PRIMARY AND INTERMEDIATE
NEW YORK :: CINCINNATI :: CHICAGO
Matthew F. Maury won fame not merely as a geographer, but as a scientist. It was in recognition of his work in making geography a science, that every nation of Europe honored him with degrees, decorations, and medals, and that Humboldt, the great naturalist, asked Prussia to add to these a duplicate of the Cosmos Medal of Science, which had been given to Humboldt himself.
In his series of geographies, Maury refused to follow the plan of all the accepted text-books of that day. His plan was to present, in simple words and in the form of a story, interesting facts about the different people of the earth, their homes, their industries, and the lands where they live; and at the same time to call attention to those physical laws which largely determine the condition, the character, and the industries of a people. As he himself expresses it: "While the author has reproduced in the pupil's mind the same vivid pictures of the various parts, places and objects of the globe, which as an eye-witness he himself retains, he has constantly aimed at pointing out geographical laws, and at giving learners glimpses into the terrestrial machinery."
When published, these geographies were such a radical departure from the old methods, that many teachers were not prepared to accept them; but leading educators have gradually come to Maury's position, and to-day the principles that he advocated are endorsed by the Committee of Fifteen of the National Educational Association.
The special features to which attention is called are:
1st. The Home, the Center of Thought.—The study of the world is begun at the home of the pupil, and other countries and places are presented in their relation to it.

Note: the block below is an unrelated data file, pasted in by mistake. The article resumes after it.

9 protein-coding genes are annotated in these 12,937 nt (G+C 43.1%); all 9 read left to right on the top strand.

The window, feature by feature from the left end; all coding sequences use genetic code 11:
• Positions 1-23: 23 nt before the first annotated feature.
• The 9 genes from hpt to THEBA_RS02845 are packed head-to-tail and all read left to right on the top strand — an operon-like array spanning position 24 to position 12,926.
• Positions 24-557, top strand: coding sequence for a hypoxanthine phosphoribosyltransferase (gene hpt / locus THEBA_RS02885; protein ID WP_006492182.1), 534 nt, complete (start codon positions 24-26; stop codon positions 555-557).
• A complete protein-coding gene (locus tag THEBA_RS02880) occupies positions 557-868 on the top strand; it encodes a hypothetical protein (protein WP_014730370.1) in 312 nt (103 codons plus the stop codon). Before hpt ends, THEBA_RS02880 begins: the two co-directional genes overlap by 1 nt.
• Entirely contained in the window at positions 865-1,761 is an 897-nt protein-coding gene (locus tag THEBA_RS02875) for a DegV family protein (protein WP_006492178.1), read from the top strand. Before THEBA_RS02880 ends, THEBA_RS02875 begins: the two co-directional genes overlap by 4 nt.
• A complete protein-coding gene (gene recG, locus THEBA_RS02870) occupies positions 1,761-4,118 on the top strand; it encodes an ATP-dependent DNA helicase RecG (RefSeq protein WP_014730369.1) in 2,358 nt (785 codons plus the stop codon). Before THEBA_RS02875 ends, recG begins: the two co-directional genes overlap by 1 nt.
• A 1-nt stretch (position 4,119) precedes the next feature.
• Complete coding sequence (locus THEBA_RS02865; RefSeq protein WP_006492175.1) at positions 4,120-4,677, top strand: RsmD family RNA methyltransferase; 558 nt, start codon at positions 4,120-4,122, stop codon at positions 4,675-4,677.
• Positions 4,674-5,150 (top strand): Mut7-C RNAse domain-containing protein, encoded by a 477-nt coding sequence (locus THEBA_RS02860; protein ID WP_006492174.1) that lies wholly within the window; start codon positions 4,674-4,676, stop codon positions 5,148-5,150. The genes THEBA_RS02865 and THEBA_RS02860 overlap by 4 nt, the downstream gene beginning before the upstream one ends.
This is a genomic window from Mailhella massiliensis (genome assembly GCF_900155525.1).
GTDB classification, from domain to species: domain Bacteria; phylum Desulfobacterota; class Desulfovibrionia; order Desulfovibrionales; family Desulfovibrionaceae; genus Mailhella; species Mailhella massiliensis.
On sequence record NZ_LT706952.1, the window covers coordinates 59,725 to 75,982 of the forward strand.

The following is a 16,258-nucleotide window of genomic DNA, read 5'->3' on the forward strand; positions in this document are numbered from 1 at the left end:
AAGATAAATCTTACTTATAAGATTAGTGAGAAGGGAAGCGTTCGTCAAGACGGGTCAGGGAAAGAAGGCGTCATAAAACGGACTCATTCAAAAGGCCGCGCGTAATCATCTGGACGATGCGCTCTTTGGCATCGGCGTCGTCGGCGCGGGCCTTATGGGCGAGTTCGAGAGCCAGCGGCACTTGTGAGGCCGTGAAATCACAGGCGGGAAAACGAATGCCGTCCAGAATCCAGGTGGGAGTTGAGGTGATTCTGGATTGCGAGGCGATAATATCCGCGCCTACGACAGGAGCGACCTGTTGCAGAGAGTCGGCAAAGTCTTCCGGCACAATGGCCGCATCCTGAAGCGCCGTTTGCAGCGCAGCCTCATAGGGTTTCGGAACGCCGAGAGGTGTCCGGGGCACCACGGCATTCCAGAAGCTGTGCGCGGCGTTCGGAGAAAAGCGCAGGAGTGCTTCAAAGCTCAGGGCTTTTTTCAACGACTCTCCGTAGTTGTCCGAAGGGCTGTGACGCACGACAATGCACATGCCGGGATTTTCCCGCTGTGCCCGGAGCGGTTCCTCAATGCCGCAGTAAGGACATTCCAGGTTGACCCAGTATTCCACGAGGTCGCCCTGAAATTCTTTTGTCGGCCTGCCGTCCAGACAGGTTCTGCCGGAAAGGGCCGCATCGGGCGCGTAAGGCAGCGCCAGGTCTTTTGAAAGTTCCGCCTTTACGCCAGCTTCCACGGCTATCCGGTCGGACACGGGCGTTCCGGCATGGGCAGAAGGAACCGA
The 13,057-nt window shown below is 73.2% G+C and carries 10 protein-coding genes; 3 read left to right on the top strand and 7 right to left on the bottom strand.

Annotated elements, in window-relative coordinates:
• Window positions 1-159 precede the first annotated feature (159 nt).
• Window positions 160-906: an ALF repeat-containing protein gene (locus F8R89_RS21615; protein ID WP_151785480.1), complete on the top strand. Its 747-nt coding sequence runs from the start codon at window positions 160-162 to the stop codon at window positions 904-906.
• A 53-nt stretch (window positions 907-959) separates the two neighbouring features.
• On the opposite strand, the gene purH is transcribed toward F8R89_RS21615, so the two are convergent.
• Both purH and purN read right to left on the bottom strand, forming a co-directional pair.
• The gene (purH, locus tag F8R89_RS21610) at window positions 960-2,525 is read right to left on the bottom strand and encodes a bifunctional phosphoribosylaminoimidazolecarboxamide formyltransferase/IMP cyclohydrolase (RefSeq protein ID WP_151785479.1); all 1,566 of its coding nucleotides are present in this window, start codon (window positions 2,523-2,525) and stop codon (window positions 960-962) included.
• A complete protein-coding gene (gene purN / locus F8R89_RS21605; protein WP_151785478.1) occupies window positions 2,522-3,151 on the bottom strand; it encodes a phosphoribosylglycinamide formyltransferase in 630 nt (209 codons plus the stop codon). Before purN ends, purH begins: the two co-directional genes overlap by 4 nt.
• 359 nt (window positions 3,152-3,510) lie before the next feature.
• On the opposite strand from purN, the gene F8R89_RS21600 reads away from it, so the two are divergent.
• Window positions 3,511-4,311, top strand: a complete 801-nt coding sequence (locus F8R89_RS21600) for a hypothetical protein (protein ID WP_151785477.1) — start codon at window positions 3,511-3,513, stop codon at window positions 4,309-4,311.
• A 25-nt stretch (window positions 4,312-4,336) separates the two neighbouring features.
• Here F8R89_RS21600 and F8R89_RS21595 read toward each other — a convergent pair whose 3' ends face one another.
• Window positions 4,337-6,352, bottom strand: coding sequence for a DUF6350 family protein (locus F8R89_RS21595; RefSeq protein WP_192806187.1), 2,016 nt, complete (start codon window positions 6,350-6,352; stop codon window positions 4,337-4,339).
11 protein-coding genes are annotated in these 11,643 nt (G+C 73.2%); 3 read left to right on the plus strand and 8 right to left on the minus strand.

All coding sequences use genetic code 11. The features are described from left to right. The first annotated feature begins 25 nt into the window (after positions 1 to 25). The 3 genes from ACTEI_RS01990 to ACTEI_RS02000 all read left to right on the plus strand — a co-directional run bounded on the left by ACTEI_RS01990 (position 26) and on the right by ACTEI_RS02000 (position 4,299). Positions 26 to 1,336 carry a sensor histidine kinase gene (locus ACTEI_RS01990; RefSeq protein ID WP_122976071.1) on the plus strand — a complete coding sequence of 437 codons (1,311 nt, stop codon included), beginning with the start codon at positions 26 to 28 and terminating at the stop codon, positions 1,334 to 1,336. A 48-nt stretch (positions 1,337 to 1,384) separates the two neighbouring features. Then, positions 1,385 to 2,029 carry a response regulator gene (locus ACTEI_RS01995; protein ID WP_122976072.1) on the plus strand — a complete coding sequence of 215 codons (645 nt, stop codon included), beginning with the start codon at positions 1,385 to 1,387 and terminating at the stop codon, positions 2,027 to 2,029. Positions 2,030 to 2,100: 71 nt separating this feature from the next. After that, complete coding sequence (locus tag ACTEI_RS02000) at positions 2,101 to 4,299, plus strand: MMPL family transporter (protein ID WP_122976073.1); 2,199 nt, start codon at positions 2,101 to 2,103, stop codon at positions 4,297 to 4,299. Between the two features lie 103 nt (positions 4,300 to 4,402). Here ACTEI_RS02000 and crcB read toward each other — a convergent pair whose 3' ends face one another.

2d. The Earth as a Unit.—In the first thirty pages the earth is presented as a unit, and in the pages that follow, this conception of it is at all times kept before the pupil. The continents are then taken up more fully, and after the pupil is familiar with the details of each continent, a review is given which leads him to look at the continent as a whole and in its relation to the earth as a unit.
3d. Relief Maps.—Political maps teach the names of political divisions, of mountains, rivers, etc., all of which are purely arbitrary. After these names are learned, relief maps follow. These picture to the eye the physical features of the continents. By locating upon the relief map those features with which he is already familiar, the pupil can see the physical reasons for many of the facts that he has learned. If preparatory oral lessons are given, the relief map should then be used first.
4th. The Earth as the Home of Man.—The idea of the earth as the home of man is the chief thought of the book. The full-page colored illustrations serve to accentuate this thought by giving vivid pictures of the people of each continent and of the homes in which they live.
5th. The Lessons.—Each lesson presents interesting facts in the form of a story to be read by the pupil. The teacher may talk with her class about each lesson, and may ask her own questions to develop thought and fix important facts in the child's mind.
6th. Illustrations.—The illustrations are all from photographs and are accurate. Each picture teaches some definite idea, and the descriptive text under many of them makes the pictures an integral part of the lessons.
The colored relief maps are used by permission of Mr. C. L. Patton, who designed them and who also selected the new illustrations and planned the course of instruction which they embody. We take pleasure also in acknowledging the valuable suggestions received from several distinguished educators, and in thanking our correspondents in all the leading countries of the world who have furnished many of the photographs that appear in this volume.
Copyright, 1881 and 1900, by the University Publishing Company.
Copyright, 1907, by American Book Company.